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Uniform requirements for women at airlines often seem as if they’re from another century — and they often are.
In a footnote to the bitter industrial disputes of recent years at British Airways, cabin crew unions are considering a further skirmish over who wears the trousers.
Redesigned BA uniforms in recent decades had extended the right to wear trousers to cabin crew of both sexes, but new female recruits are forced to wear skirts.
All new employees join the airline’s mixed fleet – a category of crew established in 2010 on inferior salaries, terms and conditions to existing staff and which now numbers around 2,000 of the airline’s 17,000 cabin crew. The mixed fleet won union recognition at the airline last year and now some crew members have asked it to raise the dress code.
The branch is conducting an online survey of its female members in the mixed fleet to see whether they wish to press for further action.
Reps said the issue of trousers had been “tentatively raised” with the airline’s higher management and were told that it was “not within the mixed fleet vision for female crew to wear trousers”.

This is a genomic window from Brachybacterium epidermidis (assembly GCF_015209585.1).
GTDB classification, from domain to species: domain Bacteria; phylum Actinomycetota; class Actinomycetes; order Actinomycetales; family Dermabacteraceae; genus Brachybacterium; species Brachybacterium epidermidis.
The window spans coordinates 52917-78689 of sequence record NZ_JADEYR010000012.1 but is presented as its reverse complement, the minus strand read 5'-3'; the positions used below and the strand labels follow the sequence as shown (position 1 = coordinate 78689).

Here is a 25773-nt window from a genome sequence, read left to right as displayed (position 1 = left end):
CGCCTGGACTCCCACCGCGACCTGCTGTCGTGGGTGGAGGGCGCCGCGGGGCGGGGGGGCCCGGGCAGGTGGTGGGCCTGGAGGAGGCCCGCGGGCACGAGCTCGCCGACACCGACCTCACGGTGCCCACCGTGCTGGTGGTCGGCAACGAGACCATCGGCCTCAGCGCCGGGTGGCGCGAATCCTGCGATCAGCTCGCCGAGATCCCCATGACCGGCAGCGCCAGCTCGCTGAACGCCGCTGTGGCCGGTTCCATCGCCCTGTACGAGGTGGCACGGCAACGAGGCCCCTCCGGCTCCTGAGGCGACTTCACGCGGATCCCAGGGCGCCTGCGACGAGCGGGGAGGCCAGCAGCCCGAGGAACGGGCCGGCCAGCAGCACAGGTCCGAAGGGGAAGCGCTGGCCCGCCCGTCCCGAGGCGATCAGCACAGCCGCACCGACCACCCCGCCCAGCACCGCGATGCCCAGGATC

The 80% wool, 20% polyester trousers are believed to be a more practical option than the skirt for crew performing manoeuvres in the colder months – particularly as thick, opaque tights are also off-limits at BA’s mixed fleet.
Women who work as cabin attendants in the worldwide (long-haul) and Euro fleets at British Airways have had the option to wear trousers since 2001, when uniforms were revamped by designer Julien McDonald. The airline at the time reportedly found 70% of female crew wished to have the choice.
A BA spokesman said the airline was not aware of any requests from its cabin crew to wear trousers. He said: “We believe our crew look professional and smart and we receive positive customer feedback on a regular basis.
“Our newest cabin crew fleet has always had its own uniform since its creation in 2010, with a number of unique aspects, such as female crew wearing a hat and skirt. This is the uniform offered to new members of cabin crew who are fully aware of this when they join the fleet.”
Strict rules on presentation remain in place across most airlines, although trousers are not universally regarded as an issue. Crew working at easyJet have a choice of skirts, trousers and dress – albeit all orange-tinged – from the uniform range. At Virgin Atlantic, trousers on women are rarely seen, although a spokeswoman said they could be provided for medical or religious requirements, with requests reviewed on a case by case basis.